Do you ever get a sense that some people just don’t like you? No, of course not you specifically. Everybody likes you. More a sense that there are people (not you, obviously) that some people just don’t like. You know, those people who regardless of what they actually say, it is always deemed the wrong thing. Happens to me a lot. Apparently it happens to the current Labour Party leadership too.
For example, when Jeremy Corbyn said he didn’t consider himself especially wealthy, nor did he believe himself to be part of ‘the elite’, The Independent scowled as follows:
Jeremy Corbyn has said he does not think he is wealthy, despite his £137,000 salary.
How out of touch! Champagne Socialist!
So, imagine their surprise when John McDonnell yesterday discussed the point at which we might consider people rich. The Guardian report:
In an interview on the Today programme (from 1:15:30) on BBC Radio 4, McDonnell set out his vision of a “fair taxation system”. He said Labour would be “looking to the corporations and to the rich to pay their share”.
When pressed to define who the rich are, McDonnell put a figure on it: “We believe … the rich will be above £70,000 to £80,000 a year and that’s roughly defined as what people feel is an earning whereby people feel they can pay more.”
The Independent – the same paper that determined Jeremy Corbyn was totally out of touch for claiming not to be wealthy – railed against McDonnell thus:
Labour could hit “rich” people paid more than £70,000 with higher taxes to raise money for cash-strapped public services.
Note the scare quotes intended to imply those earning nearly three times the national average could not possibly be considered rich.
It is entirely unclear where The Independent believe the boundary lies? If £70,000 to £80,000 is not wealthy, but Corbyn’s £137,000 certainly is, do they set the boundary of rich/poor at £100,000 to £120,000? If so, why does one have to earn five times the national average before they can properly be considered rich? Could it possibly be the case that they, frankly, don’t care where the boundary lies and see this as a stick with which to beat the Labour Party? If so, it would be helpful for them to determine precisely at what point they perceive richness begins.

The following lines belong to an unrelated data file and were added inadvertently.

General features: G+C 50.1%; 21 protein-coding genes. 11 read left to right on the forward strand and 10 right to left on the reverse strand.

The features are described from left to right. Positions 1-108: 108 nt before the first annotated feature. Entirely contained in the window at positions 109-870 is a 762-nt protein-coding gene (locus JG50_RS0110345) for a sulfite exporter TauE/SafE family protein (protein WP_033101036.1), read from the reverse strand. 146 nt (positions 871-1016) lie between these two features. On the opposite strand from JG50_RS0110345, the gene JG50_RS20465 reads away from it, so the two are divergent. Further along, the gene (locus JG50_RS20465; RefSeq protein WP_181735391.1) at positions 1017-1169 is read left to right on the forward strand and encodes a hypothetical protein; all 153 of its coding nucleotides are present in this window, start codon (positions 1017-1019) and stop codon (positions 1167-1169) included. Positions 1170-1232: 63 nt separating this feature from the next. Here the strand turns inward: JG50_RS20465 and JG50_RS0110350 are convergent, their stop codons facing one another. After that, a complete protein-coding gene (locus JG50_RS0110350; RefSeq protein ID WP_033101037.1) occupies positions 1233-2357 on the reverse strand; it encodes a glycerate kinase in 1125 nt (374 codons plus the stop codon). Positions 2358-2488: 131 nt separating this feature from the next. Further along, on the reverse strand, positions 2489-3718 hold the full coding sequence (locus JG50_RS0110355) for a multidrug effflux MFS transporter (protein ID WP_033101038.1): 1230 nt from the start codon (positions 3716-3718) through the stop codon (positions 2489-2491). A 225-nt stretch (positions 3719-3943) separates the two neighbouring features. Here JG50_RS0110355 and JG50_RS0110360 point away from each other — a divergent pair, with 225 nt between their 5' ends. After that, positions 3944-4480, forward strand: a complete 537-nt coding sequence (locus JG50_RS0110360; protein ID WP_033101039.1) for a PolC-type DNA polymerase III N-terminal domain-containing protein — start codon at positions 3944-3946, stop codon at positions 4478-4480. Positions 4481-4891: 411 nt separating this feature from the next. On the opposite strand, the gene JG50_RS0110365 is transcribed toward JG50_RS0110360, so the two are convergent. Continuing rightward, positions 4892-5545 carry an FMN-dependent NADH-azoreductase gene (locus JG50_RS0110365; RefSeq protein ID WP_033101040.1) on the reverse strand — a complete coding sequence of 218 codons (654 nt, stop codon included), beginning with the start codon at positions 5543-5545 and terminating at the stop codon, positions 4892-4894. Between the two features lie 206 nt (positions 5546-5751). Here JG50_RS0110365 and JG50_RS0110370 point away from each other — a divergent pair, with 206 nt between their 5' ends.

Emily Thornberry has offered an even more nuanced answer today. As reported in The Guardian, the shadow foreign secretary upheld McDonnell’s £70,000 to £80,000 guideline but noted that some families in this bracket may not necessarily feel rich due to cost of living disparities across the country. She said ‘I think there are many people on £70,000 who may well feel that their circumstances are such that they are not rich’. Thus it may be said that those earning £70,000 to £80,000 are indeed rich but their circumstances (such as, let’s say, living in central London) may mean they do not have vast sums of disposable income leftover giving them a sense of richness.